How to Make Clay Soil Plantable & Fertile


Altering your garden soil is an immediate project as well as a long-term goal. Managing clay soil requires both brawn and patience, but it can be done. Immediately, you'll want to lighten the soil by adding large quantities of organic matter such as manure and compost, as well as sharp sand and peat moss, and dig these deep into the soil. This job is made easier if you work when your clay is not wet and at its stickiest, which makes a smooth mix of new nutrients difficult. The end of summer or early fall is the perfect window for this work in most climates.

Things You'll Need

  • Coarse compost
  • Aged manure
  • Sharp sand or coarse builder's sand
  • Shovel, pick mattock and/or mechanical tiller
  • Measure the length and width of the area of clay soil you wish to amend. Multiply the two figures to give you the square footage. You will want to cover this entire area with an even pour of 4 inches of coarse compost and an additional 4 inches of sharp sand. With even a small 8-foot by 8-foot area you will need bulk supplies of both amendments, as individual bags won't make a dent and will likely raise the cost of the project. Bulk sharp sand and coarse compost come in cubic yards. One cubic yard will cover 100 square feet, 3-inches deep. So with your 8 feet by 8 feet area, you'll need at least 2 cubic yards--1 cubic yard of sharp sand and 1 cubic yard of coarse compost. Do your own math for your yard and place an order. If you don't own one, rent a mechanical tiller as well.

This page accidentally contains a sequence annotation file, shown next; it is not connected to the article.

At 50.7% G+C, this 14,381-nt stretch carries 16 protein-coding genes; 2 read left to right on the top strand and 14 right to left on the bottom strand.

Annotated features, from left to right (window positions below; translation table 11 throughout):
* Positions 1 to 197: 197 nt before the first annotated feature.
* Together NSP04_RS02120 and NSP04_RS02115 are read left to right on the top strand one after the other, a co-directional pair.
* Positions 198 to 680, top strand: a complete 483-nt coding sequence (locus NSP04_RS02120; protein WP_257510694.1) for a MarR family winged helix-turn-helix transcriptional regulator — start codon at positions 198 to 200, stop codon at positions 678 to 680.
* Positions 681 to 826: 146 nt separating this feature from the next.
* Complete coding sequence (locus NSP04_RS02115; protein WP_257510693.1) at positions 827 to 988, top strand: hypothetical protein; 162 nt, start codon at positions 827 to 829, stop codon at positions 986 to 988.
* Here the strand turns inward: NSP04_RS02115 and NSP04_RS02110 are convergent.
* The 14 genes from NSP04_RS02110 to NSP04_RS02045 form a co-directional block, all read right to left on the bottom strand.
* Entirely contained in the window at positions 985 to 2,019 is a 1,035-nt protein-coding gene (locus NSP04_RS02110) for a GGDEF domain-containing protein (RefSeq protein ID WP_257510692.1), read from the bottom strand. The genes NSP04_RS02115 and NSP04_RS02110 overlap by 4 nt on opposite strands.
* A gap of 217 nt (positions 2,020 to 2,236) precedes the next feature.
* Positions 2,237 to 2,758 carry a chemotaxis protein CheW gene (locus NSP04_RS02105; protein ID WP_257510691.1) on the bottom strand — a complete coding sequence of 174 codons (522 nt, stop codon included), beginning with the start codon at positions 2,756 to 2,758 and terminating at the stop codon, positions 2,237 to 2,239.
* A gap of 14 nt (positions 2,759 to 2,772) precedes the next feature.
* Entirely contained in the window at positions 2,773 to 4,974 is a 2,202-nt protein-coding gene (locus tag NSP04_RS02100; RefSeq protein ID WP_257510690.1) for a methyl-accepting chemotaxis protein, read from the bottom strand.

• Loosen up the clay with a tiller or your pick mattock to a depth of at least 12 inches. This will give you a great workout.

  • Pour on the coarse organic compost in an even layer 4-inches thick and use the tiller to work it into the soil well, at least 12-inches deep.

  • Pour on the sharp sand and use the tiller or pick mattock to work it into the soil to at least 12-inches deep.

  • Repeat this process annually as needed in the same area, and tackle new areas in the yard during the dry season or between plantings.

Tips & Warnings

  • Do not use regular sand or smooth beach-type sand in clay soil, as it will create a kind of concrete. You want jagged, irregular grained, coarse sand to increase the tilth of the soil.

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